The promotion and encouragement of African-American women representation in positions of authority is paramount to progress.  As noted by Hite (2004), an important factor to increase African-American women representation is the consistent reproduction of women role models.  Hite posits, “… many Black women managers lack both role models and peers because they are the only representatives of their combined race and gender at higher levels in organizations” (p. 11).  Paterson and Hart-Wasekeesikaw (1994) suggest that these peer groups are critical and increase one’s satisfaction in the environment of higher education for productivity in research and overall success in academe.

Upward Mobility Factors for Leadership
Mimms (1996) explored the characteristics of successful black women administrators through surveys and interviews with two black female presidents and two who were not presidents.  The findings identified six factors that enhanced career success: (1) a doctorate, (2) visibility from participation in national organizations, (3) communication skills, (4) people support, (5) previous administrative experience, and (6) willingness to relocate. 

Granovetter’s theory of social networking (1973) is associated with strengthening ties focusing on understanding the impact of relationships (formal or strong ties and informal or weak ties) that bring an individual into contact with socially distinct ideas that might be otherwise unavailable.  As indicated by Payne & Hyle (2001), it is not only who you know, but whom and what they know based on what they tell you.   According to Pugliesi (1989), social support resources among groups’ affect emotional well-being and health in two major ways.  As an intervening variable, support can modify stressors and can be related to social location.  This may also be an indicator of sustainability in discriminating environments.

African-American women face multiple challenges to their self-esteem, including racism and sexism.  Very little research on self-esteem has taken into account African-American women’s conceptualization of self-esteem.  However, Hamilton’s (2004) interviews with six college presidents showed social support and self-reliance interconnected with self-esteem as an extremely important attribute for upward mobility.  Social support came from families, friends, churches, and communities; the women learned from these sources to be self-reliant and empowered.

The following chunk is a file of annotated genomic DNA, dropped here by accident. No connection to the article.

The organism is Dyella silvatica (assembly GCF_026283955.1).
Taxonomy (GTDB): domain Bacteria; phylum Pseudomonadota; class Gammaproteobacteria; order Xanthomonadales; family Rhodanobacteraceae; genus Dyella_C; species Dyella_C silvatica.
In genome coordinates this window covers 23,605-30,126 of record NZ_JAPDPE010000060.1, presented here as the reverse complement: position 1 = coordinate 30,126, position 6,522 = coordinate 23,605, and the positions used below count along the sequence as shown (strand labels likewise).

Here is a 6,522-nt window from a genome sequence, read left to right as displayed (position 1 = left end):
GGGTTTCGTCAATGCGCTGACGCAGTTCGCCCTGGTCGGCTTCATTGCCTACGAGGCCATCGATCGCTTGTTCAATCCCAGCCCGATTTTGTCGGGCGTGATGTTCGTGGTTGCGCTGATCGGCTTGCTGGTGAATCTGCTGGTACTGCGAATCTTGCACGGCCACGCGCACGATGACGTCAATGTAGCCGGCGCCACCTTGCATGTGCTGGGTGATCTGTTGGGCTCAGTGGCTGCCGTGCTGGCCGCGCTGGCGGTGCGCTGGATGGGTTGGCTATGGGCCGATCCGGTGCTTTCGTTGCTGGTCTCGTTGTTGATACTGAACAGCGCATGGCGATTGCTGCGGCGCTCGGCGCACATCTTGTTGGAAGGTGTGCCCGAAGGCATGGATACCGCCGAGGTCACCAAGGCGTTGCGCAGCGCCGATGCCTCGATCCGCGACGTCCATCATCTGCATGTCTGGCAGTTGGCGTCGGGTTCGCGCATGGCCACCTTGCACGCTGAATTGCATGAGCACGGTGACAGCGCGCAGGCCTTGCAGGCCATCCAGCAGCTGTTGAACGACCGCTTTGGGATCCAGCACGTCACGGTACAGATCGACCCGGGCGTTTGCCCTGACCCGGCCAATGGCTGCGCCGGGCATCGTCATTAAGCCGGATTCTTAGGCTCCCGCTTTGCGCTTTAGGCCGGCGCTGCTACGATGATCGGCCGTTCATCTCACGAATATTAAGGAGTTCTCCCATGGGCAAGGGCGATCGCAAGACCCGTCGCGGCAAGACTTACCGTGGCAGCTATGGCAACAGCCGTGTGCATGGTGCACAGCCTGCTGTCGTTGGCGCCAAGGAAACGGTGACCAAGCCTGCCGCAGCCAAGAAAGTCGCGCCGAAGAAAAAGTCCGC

Eagly, Makhjijani, and Klonsky (1992) found that autocratic women leaders are evaluated negatively by men, which highlighted the need for social identity explanation of the negative evaluation by men.  Males tend to identify more with an autocratic leadership style and were not happy with women who adopted that style, despite the fact that the men responded on a survey that gender was irrelevant.  The women in this experiment did not diverge in their identification with gender of the autocratic leader.

Communication is an important element in the style of African-American women in higher education.  Cultural patterns of communication need to be understood by all concerned.  Jones studied the African-American women presidents of colleges and universities in the United States.   She found that there is little literature on African-American women presidents and suggests that the personal and local factors that lead to their leadership development would have implications for the nurturing of other black women interested in leadership positions in higher education (Welch, 1992, p. 23).